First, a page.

The male subject did not respond to S-ketamine or racemic ketamine, administered in that order, a week apart. The female subject showed about 50% attenuation of Hamilton Depression Rating Scale (HAM-D) scores with both racemic ketamine and S-ketamine, administered in that order, a week apart. With both treatments, response peaked at 1-3 days and was lost by day 6. Both subjects experienced transient, mild perceptual disturbances with racemic ketamine but not S-ketamine. The male patient also experienced a crying episode with racemic ketamine. Neither subject experienced cardiovascular disturbances with either drug. This report therefore implies that S-ketamine (0.25 mg/kg) may be as effective an antidepressant as racemic ketamine (0.5 mg/kg) and may not induce perceptual or mood disturbances as does racemic ketamine.
It may be noted that, in this study, S-ketamine was administered in the dose of 0.25 mg/kg; that is, in the quantity that is contained in 0.5 mg/kg of the racemic mixture. As the effects of S-ketamine and racemic ketamine were similar, might the results of this report imply that R-ketamine has no contribution to the treatment of depression? The safety and efficacy advantage of S-ketamine over R-ketamine or racemic ketamine require to be assessed in formally designed randomized controlled trials.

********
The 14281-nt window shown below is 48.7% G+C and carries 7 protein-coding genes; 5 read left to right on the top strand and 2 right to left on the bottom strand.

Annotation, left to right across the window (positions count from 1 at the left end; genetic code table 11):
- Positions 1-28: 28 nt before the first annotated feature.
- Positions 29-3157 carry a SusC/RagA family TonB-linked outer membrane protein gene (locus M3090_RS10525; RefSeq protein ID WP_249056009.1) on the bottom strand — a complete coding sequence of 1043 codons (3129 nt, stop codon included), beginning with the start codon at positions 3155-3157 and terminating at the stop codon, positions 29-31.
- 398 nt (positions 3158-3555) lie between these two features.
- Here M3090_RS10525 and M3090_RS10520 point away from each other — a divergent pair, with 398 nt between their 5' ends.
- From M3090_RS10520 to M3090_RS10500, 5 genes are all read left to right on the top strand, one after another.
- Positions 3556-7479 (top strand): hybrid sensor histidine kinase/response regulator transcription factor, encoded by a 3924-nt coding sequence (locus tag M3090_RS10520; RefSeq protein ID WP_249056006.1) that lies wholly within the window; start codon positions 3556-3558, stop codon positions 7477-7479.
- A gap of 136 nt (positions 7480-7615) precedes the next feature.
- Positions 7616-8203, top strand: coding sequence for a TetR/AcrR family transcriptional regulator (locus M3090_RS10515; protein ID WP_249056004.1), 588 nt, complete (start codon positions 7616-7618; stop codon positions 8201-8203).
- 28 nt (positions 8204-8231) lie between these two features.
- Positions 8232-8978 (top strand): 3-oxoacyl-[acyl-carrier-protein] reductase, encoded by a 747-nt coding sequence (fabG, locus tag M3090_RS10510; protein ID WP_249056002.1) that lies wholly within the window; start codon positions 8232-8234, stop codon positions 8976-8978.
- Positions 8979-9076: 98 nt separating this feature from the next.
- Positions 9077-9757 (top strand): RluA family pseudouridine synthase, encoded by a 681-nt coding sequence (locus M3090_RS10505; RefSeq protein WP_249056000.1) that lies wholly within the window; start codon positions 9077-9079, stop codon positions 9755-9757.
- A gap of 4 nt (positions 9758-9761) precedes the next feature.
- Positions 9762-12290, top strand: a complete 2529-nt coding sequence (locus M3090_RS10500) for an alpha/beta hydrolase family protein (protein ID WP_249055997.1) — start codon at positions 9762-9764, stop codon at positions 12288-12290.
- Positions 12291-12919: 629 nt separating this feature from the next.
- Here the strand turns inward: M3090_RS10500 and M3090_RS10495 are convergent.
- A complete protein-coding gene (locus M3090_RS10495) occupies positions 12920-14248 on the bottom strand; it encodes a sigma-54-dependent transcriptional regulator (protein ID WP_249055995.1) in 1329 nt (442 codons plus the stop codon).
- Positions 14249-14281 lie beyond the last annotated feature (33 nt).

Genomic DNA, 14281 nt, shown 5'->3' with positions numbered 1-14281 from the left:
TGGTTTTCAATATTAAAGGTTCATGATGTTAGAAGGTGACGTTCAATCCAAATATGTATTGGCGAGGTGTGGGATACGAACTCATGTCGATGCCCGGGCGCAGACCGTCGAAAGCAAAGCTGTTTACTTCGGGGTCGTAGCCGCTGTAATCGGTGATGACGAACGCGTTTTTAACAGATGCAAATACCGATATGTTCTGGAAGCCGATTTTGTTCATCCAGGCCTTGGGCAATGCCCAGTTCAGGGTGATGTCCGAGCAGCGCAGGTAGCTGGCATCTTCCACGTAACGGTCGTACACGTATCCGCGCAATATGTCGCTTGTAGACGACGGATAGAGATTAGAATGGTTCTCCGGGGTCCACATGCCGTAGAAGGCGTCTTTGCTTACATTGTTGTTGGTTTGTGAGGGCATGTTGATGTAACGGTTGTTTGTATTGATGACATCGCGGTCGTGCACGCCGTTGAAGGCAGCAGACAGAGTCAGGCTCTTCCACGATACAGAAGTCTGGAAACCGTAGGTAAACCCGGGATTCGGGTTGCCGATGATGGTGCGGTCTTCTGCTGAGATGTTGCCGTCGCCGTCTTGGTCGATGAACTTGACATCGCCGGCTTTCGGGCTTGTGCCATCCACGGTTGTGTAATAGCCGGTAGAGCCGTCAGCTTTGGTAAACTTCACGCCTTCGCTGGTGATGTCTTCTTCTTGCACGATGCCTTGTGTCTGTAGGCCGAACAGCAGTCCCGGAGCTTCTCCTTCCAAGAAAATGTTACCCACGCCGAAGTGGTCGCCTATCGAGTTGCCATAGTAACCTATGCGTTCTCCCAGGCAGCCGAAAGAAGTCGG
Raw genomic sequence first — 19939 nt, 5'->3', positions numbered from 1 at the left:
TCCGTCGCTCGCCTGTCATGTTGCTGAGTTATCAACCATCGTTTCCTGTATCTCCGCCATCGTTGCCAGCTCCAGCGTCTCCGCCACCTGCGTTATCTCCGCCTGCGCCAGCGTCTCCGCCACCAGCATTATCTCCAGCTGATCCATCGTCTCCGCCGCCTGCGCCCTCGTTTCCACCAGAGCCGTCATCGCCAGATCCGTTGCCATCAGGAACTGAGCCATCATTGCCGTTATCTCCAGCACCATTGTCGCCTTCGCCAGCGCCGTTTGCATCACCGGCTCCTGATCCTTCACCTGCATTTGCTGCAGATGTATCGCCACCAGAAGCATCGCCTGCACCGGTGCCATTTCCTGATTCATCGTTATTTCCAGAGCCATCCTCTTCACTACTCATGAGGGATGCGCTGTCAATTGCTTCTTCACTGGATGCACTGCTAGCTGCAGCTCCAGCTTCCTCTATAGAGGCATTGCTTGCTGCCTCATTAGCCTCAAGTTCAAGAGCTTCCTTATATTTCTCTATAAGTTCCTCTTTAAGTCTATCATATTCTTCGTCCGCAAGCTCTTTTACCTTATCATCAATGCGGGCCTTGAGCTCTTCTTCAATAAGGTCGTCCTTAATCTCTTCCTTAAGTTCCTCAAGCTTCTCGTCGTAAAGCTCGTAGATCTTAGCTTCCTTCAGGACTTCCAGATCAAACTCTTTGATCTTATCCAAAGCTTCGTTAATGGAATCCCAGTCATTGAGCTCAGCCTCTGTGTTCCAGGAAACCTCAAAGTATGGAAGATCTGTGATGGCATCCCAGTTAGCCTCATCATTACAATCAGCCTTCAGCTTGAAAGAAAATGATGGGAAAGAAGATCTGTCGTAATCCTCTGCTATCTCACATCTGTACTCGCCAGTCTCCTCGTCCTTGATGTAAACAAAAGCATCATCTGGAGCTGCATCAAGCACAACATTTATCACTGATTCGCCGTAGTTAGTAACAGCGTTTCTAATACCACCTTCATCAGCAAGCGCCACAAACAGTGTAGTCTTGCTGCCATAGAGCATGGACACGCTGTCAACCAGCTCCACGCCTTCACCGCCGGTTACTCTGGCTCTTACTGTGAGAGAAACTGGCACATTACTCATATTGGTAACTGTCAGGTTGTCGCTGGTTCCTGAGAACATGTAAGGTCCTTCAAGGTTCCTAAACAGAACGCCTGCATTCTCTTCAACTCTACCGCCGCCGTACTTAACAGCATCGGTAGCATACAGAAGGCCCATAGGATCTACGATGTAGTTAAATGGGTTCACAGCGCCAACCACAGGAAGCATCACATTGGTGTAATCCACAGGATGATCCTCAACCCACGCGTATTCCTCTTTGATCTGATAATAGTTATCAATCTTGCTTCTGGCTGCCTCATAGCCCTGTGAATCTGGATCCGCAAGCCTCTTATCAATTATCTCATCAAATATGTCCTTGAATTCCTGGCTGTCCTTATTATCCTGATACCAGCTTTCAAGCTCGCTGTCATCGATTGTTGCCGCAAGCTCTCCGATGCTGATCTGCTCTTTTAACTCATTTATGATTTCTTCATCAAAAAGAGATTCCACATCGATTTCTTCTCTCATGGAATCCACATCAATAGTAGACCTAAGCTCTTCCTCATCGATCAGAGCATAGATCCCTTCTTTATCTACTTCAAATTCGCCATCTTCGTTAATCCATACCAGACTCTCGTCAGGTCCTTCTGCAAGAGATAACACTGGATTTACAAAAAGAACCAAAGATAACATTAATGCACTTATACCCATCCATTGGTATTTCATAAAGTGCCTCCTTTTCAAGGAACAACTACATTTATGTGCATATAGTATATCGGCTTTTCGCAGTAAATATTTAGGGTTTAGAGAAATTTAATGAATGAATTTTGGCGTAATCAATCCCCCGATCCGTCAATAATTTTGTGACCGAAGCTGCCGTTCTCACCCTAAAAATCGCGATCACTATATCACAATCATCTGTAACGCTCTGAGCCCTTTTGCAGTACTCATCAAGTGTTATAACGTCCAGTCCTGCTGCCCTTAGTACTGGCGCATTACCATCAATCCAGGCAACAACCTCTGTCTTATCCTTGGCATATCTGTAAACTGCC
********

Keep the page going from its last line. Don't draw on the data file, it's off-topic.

Not all patients respond to ketamine. As variations in dose have not been studied so far, research is needed to determine whether higher or lower doses of the drug elicit antidepressant response in patients who fail to respond to the usual dose of 0.5 mg/kg. Another possibility in treatment failures is to consider repeated sessions of ketamine, such as at once-daily frequency, as is done in a course of electroconvulsive therapy. Strategies to maintain treatment response need to be identified for those who respond to the treatment; maintenance antidepressant pharmacotherapy or maintenance ketamine sessions are possibilities that spring to mind.
Finally, the expression of brain-derived neurotrophic factor (BDNF) triggers the neuroplastic changes that hypothetically represent the final common pathway of antidepressant action. However, whereas both antidepressant drugs and ECT increase BDNF levels, ketamine does not. This suggests that the dramatic antidepressant effects of ketamine may recruit other mechanisms; possibilities were discussed by Machado-Vieira et al. Among other explanations, they suggested that AMPA to NMDA receptor throughput may represent a convergent mechanism for the rapid antidepressant action of the drug.